I am singular, particular

There is only one of me

And yet

When I travel through the cities of this world

As I am privileged to do

I am overwhelmed by knowing

That behind each door

Is a particular life

A family, a quarrelling couple,

A lonely person with his unique history.

The “knowing” is so superficial

I cannot really “ know “ it at all

Anymore the details of these lives

Than the sheer magnitude of the numbers

Seven billion, they say

And each, somehow, amazingly

As special and as personal to themselves

As I am to me

I am supposed to care

About the starving children

The war-torn regions

The lives wrecked by earthquakes, floods, fire

I send money

To assuage the guilt

Of my indifference

On July 7th, 2007, I was in my car listening to the radio. A bomb has gone off in Central London. Maybe more than one bomb.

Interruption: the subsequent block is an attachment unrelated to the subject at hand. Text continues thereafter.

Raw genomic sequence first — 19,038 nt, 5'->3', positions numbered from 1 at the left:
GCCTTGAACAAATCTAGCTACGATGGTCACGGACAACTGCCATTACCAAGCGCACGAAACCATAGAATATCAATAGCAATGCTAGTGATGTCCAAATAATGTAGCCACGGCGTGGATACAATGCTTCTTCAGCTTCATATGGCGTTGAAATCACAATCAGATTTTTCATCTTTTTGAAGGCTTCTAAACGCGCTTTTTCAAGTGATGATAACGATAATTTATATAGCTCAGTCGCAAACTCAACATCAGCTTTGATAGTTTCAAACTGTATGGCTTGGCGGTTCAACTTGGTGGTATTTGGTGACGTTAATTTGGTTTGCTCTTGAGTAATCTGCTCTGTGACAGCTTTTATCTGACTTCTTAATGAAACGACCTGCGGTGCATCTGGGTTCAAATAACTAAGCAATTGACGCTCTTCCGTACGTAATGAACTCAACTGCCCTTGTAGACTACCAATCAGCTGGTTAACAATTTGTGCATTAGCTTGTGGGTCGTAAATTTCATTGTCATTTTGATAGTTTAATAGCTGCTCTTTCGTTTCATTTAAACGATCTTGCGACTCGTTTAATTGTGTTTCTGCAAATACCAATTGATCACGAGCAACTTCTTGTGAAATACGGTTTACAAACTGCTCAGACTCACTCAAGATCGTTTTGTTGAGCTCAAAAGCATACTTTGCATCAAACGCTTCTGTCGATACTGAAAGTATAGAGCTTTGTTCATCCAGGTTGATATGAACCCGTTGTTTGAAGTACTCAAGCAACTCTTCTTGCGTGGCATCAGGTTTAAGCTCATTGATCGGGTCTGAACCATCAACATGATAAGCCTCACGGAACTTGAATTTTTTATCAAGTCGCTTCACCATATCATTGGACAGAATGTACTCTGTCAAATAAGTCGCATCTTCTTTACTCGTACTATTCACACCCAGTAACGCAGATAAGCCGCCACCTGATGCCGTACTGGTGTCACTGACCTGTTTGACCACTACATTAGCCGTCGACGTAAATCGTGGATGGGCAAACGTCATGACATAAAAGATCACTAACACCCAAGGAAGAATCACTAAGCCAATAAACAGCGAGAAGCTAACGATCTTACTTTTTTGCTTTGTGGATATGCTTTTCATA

People are hurt. People may be dead. Communications are muddled. The situation is unclear.

My son! In London! In Central London!

I pull over and call him. No response.

He is Dead. I know it. Or injured. I picture him staggering, bloodied, up from the tube.

I sit in my car and weep. I am so convinced by my imaginings, I am grieving already.

Someone taps on the car window.

“Are you alright , dear?”

This complete stranger invites me into her house nearby and nurtures me with tea and sympathy.

Tragedy has made us sisters in the moment.

Which must have lasted for half an hour at least, until I received a text

“I’m O.K. Mum. I’m at the dentist”

I have never seen that kind lady again, although I think I was well-mannered enough to post a card of heartfelt thanks through her letterbox the next day.

And you, who are listening to, or reading this, you whose lives are so particular, so unique, so personal to yourselves, at this moment you are linked to me by your attention, and I will enter your world when I listen to or read your words.

The link will break as we continue with our lives, networking closer to others for a long or brief time, with more or less investment of attention.

Such paradoxes; the many, the few, the personal, the universal, the interrelationships, the indifference and the compassion. All part of the unfathomable kaleidoscope of life.